Here we are at the Elephant Festivals! One of the key highlights of the Elephant Festival was the elephant soccer event. 2 teams on elephants aim to kick a ball into the opposing team’s goalpost. As you can see in the image, elephants make pretty good billboards.
The Elephant festival had been ongoing for sometime before we arrived and the elephant soccer event happened to be the last event of the day. Good thing we rushed here in time! Apparently, there was an elephant beauty event prior to the soccer event and the elephants came out to parade with their proud owners after the soccer event. Each elephant was beautifully adorned with flowers, scarfs and makeup (from chalk I think). Event their toenails were painted!
At the sidelines of the soccer field was a variety of 20 something stores arranged in a straight line. These stores offer a variety of good and services, contributing greatly to the festive atmosphere. There was even a wooden man-powered ferris wheel for the kids! The Elephant Festival was where we tried out our first ‘street’ food. Despite the fact that the food here were all being cooked outdoors, most of the stores seemed pretty clean. We chose a plate of local chicken meat from the cleanest store possible and enjoyed our virgin meal 😀
There was so much to see here at the Elephant Festival – one of our more interesting finds were plates made out of leaves. After a meal you can simply throw these plates away and let nature take its course. Another interesting find was notebooks made out of elephant dung! Our guide explained that elephant dung was mostly made out of fibre, due to the inherent nature of their diet. Thus, with proper washing and treatment, the fibre is being extracted and used to make paper. Eco-friendly and 100% usable! The elephant dung paper seemed like a thicker version of tracing paper, and totally bereft of any unpleasant smells.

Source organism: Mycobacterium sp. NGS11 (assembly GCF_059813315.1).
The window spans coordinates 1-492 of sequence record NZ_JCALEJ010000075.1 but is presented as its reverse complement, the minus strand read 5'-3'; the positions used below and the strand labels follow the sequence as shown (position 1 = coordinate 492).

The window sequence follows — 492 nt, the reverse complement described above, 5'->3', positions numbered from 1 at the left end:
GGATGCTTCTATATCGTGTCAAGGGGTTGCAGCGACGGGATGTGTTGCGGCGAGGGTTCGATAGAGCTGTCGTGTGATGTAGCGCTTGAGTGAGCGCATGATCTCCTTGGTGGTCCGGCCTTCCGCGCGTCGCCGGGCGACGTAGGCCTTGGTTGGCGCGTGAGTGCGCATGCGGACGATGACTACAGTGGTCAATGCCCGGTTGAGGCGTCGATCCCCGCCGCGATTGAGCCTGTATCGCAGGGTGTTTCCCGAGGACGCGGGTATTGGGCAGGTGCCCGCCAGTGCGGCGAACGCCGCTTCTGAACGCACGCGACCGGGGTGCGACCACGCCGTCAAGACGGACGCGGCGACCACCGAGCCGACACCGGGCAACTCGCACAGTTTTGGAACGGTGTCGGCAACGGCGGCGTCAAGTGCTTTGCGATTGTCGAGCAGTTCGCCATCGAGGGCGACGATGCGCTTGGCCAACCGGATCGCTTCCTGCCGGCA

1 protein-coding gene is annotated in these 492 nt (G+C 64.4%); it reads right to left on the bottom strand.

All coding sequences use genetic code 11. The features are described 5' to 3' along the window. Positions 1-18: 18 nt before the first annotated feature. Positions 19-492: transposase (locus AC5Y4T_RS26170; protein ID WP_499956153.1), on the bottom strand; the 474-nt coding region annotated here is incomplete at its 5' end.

We made our way to the Elephant Conservation Centre where female and young elephants are kept for conservation and breeding efforts. Wild male elephants venture here during mating season, on their quest to find a suitable mate. In our 2nd trip, about a third of the centre was cordoned off to us because a large wild male elephant was visiting. We observed safely from a distance.
Sunsets are Chitwan are extremely beautiful 🙂 At night, we had a campfire with the guides of Chitwan Jungle Safari Lodge. Guides typically do not join guests at the campfire at night, following a policy either by the tour agency or the lodge. When we first went there in 2012, the guides made themselves subtly disappear after we sat down by the campfire. In 2013, we made sure the guides sat down with us and our friends. After all, we’ve come to know our Chitwan hosts pretty well over the past 2 years. And so we chatted about our countries, sang traditional songs (us Singaporeans sang our national day chorous lol!) and danced till late night. It was a fun and unique experience which made us a little sad to leave when the time came. We’ll definitely be back here again to Chitwan Jungle Safari Lodge! Onward to Day 4 where we show you the beauty and mystery of Chitwan Nature Reserve 🙂
Journey Nepal Series
Journey Nepal Part 1: A Majestic and Beautiful Country
Journey Nepal Part 2: Onward to Chitwan!
Journey Nepal Part 4: Wild times in Chitwan National Park